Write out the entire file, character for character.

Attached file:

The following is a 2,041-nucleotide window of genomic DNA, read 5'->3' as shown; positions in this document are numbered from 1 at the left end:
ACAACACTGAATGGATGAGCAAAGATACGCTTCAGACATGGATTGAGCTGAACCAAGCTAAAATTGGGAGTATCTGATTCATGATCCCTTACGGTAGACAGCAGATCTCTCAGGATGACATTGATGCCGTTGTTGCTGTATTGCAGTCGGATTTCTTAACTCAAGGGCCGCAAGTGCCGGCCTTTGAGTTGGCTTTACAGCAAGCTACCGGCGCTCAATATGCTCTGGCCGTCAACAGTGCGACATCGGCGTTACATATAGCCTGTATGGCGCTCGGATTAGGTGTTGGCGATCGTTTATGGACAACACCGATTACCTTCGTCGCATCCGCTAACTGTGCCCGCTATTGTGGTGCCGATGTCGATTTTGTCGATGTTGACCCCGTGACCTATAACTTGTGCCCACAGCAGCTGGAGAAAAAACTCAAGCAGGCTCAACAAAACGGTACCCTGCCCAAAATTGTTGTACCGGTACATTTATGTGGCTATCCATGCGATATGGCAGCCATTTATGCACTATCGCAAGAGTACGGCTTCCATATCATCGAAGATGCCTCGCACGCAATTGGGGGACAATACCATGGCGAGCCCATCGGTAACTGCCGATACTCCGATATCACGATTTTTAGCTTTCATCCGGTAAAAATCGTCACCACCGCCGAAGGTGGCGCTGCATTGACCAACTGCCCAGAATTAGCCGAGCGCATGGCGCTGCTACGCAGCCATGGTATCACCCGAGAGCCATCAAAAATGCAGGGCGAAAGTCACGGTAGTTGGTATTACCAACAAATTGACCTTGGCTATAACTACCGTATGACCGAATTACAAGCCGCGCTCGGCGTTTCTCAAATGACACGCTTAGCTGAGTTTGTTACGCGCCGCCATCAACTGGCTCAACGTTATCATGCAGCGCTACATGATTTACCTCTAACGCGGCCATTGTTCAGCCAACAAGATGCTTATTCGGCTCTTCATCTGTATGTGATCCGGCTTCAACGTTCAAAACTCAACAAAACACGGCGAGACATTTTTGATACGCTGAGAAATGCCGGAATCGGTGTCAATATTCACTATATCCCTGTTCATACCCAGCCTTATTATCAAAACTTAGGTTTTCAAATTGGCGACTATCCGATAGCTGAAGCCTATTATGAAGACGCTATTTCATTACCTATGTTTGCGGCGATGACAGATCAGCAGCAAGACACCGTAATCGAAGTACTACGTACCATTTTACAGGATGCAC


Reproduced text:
The following is a 2,041-nucleotide window of genomic DNA, read 5'->3' as shown; positions in this document are numbered from 1 at the left end:
ACAACACTGAATGGATGAGCAAAGATACGCTTCAGACATGGATTGAGCTGAACCAAGCTAAAATTGGGAGTATCTGATTCATGATCCCTTACGGTAGACAGCAGATCTCTCAGGATGACATTGATGCCGTTGTTGCTGTATTGCAGTCGGATTTCTTAACTCAAGGGCCGCAAGTGCCGGCCTTTGAGTTGGCTTTACAGCAAGCTACCGGCGCTCAATATGCTCTGGCCGTCAACAGTGCGACATCGGCGTTACATATAGCCTGTATGGCGCTCGGATTAGGTGTTGGCGATCGTTTATGGACAACACCGATTACCTTCGTCGCATCCGCTAACTGTGCCCGCTATTGTGGTGCCGATGTCGATTTTGTCGATGTTGACCCCGTGACCTATAACTTGTGCCCACAGCAGCTGGAGAAAAAACTCAAGCAGGCTCAACAAAACGGTACCCTGCCCAAAATTGTTGTACCGGTACATTTATGTGGCTATCCATGCGATATGGCAGCCATTTATGCACTATCGCAAGAGTACGGCTTCCATATCATCGAAGATGCCTCGCACGCAATTGGGGGACAATACCATGGCGAGCCCATCGGTAACTGCCGATACTCCGATATCACGATTTTTAGCTTTCATCCGGTAAAAATCGTCACCACCGCCGAAGGTGGCGCTGCATTGACCAACTGCCCAGAATTAGCCGAGCGCATGGCGCTGCTACGCAGCCATGGTATCACCCGAGAGCCATCAAAAATGCAGGGCGAAAGTCACGGTAGTTGGTATTACCAACAAATTGACCTTGGCTATAACTACCGTATGACCGAATTACAAGCCGCGCTCGGCGTTTCTCAAATGACACGCTTAGCTGAGTTTGTTACGCGCCGCCATCAACTGGCTCAACGTTATCATGCAGCGCTACATGATTTACCTCTAACGCGGCCATTGTTCAGCCAACAAGATGCTTATTCGGCTCTTCATCTGTATGTGATCCGGCTTCAACGTTCAAAACTCAACAAAACACGGCGAGACATTTTTGATACGCTGAGAAATGCCGGAATCGGTGTCAATATTCACTATATCCCTGTTCATACCCAGCCTTATTATCAAAACTTAGGTTTTCAAATTGGCGACTATCCGATAGCTGAAGCCTATTATGAAGACGCTATTTCATTACCTATGTTTGCGGCGATGACAGATCAGCAGCAAGACACCGTAATCGAAGTACTACGTACCATTTTACAGGATGCAC